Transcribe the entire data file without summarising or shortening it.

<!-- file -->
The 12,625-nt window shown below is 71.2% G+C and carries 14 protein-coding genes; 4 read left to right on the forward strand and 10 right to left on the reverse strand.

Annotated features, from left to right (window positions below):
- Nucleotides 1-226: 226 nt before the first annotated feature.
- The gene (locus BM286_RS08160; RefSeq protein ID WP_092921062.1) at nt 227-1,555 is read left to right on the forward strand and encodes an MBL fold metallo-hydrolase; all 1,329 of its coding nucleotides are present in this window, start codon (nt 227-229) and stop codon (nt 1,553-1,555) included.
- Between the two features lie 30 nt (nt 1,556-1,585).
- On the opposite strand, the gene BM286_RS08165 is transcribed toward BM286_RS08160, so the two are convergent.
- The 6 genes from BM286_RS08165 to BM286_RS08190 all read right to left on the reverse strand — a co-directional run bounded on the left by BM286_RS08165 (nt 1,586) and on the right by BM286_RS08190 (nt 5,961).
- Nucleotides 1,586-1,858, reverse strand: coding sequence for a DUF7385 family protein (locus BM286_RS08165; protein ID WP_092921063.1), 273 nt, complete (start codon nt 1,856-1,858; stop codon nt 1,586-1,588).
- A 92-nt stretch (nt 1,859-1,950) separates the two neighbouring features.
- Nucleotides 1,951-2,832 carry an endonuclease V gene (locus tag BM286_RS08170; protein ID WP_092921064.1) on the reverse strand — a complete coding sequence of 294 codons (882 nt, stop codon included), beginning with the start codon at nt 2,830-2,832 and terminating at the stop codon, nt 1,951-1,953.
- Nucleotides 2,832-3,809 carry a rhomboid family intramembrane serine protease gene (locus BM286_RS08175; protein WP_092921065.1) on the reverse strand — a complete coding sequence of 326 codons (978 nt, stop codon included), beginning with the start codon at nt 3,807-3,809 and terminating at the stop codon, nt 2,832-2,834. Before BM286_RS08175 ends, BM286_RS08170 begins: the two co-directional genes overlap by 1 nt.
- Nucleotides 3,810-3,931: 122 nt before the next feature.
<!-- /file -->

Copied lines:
The 12,625-nt window shown below is 71.2% G+C and carries 14 protein-coding genes; 4 read left to right on the forward strand and 10 right to left on the reverse strand.

Annotated features, from left to right (window positions below):
- Nucleotides 1-226: 226 nt before the first annotated feature.
- The gene (locus BM286_RS08160; RefSeq protein ID WP_092921062.1) at nt 227-1,555 is read left to right on the forward strand and encodes an MBL fold metallo-hydrolase; all 1,329 of its coding nucleotides are present in this window, start codon (nt 227-229) and stop codon (nt 1,553-1,555) included.
- Between the two features lie 30 nt (nt 1,556-1,585).
- On the opposite strand, the gene BM286_RS08165 is transcribed toward BM286_RS08160, so the two are convergent.
- The 6 genes from BM286_RS08165 to BM286_RS08190 all read right to left on the reverse strand — a co-directional run bounded on the left by BM286_RS08165 (nt 1,586) and on the right by BM286_RS08190 (nt 5,961).
- Nucleotides 1,586-1,858, reverse strand: coding sequence for a DUF7385 family protein (locus BM286_RS08165; protein ID WP_092921063.1), 273 nt, complete (start codon nt 1,856-1,858; stop codon nt 1,586-1,588).
- A 92-nt stretch (nt 1,859-1,950) separates the two neighbouring features.
- Nucleotides 1,951-2,832 carry an endonuclease V gene (locus tag BM286_RS08170; protein ID WP_092921064.1) on the reverse strand — a complete coding sequence of 294 codons (882 nt, stop codon included), beginning with the start codon at nt 2,830-2,832 and terminating at the stop codon, nt 1,951-1,953.
- Nucleotides 2,832-3,809 carry a rhomboid family intramembrane serine protease gene (locus BM286_RS08175; protein WP_092921065.1) on the reverse strand — a complete coding sequence of 326 codons (978 nt, stop codon included), beginning with the start codon at nt 3,807-3,809 and terminating at the stop codon, nt 2,832-2,834. Before BM286_RS08175 ends, BM286_RS08170 begins: the two co-directional genes overlap by 1 nt.
- Nucleotides 3,810-3,931: 122 nt before the next feature.